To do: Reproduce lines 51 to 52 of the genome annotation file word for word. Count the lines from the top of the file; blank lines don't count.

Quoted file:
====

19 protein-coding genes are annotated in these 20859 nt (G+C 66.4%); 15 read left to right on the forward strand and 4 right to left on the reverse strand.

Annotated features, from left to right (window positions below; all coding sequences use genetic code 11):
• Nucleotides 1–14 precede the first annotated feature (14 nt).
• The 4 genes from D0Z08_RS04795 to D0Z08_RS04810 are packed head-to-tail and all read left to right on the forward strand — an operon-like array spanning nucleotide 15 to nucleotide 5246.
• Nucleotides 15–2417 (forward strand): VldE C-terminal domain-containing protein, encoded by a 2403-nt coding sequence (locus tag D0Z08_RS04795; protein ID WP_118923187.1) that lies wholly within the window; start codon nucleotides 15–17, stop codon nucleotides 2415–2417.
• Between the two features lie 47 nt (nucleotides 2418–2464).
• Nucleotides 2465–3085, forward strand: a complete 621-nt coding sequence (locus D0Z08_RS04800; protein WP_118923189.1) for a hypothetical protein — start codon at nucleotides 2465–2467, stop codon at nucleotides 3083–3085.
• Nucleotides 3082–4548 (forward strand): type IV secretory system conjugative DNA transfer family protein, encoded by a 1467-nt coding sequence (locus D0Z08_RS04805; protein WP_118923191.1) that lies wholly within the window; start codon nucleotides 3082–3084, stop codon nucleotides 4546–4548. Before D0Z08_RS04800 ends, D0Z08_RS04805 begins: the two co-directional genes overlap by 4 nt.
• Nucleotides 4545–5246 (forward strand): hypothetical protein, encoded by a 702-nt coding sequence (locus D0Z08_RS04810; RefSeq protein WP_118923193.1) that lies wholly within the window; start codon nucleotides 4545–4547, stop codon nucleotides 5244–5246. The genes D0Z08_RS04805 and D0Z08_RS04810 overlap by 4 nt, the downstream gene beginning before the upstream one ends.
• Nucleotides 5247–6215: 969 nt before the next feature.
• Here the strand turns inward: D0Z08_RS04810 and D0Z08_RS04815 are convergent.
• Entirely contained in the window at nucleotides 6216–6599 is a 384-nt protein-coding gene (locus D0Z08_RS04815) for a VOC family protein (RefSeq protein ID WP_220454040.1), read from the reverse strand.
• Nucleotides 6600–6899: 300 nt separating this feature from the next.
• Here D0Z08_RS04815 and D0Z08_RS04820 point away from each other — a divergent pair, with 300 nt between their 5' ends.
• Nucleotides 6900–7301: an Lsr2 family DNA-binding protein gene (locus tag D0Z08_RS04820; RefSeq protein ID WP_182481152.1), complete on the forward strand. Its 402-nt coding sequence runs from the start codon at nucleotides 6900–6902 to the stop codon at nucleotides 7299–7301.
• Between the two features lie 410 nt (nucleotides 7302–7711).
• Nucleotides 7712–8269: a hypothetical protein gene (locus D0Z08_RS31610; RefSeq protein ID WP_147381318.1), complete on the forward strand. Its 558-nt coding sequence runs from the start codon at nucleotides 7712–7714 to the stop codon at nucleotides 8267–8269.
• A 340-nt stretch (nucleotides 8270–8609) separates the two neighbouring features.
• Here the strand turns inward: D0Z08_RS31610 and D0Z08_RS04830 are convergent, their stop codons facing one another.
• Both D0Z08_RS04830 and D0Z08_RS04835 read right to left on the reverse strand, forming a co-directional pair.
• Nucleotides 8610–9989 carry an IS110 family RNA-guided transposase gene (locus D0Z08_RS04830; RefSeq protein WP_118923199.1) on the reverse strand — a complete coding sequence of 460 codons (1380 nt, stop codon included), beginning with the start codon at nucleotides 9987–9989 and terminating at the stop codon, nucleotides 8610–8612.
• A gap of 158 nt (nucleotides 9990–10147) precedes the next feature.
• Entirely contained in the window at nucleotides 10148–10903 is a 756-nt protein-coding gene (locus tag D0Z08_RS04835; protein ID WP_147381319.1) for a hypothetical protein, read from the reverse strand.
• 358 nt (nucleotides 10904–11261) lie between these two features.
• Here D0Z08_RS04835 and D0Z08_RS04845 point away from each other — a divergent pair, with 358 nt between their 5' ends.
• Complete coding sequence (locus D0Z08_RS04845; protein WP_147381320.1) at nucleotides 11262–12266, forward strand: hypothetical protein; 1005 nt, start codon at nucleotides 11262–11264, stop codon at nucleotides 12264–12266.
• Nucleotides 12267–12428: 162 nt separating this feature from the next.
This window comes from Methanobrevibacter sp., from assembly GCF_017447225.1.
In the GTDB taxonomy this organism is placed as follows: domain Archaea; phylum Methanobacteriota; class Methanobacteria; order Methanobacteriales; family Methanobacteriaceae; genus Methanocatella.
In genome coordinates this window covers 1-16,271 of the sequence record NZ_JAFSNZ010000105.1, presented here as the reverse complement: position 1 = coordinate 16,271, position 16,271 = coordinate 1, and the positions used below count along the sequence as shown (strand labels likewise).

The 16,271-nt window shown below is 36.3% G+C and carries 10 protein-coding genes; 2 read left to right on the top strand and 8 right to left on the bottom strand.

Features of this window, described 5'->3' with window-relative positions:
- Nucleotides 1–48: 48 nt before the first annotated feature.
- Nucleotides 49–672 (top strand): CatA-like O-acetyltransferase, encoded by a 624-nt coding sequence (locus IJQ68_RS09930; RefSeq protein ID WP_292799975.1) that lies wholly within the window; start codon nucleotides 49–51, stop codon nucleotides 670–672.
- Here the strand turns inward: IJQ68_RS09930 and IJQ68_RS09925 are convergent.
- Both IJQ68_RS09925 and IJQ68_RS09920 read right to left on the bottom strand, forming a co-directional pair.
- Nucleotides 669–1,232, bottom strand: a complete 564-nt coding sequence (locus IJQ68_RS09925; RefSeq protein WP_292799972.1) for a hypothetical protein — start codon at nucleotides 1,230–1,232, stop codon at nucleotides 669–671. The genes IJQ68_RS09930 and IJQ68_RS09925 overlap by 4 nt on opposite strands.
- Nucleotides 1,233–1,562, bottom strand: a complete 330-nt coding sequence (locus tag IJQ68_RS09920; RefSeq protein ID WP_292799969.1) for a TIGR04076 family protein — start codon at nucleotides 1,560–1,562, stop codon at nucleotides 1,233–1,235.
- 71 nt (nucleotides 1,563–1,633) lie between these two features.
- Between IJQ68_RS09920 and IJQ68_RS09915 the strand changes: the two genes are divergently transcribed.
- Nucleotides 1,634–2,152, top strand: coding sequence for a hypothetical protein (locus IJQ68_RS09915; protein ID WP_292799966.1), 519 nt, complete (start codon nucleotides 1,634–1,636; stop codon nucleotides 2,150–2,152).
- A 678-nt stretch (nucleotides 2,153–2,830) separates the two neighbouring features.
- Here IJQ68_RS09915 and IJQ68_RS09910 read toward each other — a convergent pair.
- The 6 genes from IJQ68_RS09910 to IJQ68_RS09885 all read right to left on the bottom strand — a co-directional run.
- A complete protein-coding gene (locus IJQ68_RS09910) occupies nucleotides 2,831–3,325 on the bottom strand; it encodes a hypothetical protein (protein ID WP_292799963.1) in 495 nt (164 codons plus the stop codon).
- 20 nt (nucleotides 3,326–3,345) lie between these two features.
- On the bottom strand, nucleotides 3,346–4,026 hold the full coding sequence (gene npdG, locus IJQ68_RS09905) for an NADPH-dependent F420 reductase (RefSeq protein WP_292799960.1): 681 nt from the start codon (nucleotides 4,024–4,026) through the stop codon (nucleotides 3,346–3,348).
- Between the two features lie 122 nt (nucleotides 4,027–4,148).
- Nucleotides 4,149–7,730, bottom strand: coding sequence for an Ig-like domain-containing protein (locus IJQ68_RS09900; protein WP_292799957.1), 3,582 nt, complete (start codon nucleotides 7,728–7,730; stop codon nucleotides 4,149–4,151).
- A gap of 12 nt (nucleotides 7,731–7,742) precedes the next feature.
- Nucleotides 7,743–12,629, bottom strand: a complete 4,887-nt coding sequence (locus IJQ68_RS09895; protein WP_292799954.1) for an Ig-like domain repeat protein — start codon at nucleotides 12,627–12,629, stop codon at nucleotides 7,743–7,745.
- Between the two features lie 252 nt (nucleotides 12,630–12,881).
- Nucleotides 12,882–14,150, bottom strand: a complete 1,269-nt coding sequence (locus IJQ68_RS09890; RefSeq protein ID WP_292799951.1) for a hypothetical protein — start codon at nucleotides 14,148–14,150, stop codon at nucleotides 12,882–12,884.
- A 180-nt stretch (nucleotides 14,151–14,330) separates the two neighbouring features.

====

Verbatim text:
- Nucleotides 7,743–12,629, bottom strand: a complete 4,887-nt coding sequence (locus IJQ68_RS09895; protein WP_292799954.1) for an Ig-like domain repeat protein — start codon at nucleotides 12,627–12,629, stop codon at nucleotides 7,743–7,745.
- Between the two features lie 252 nt (nucleotides 12,630–12,881).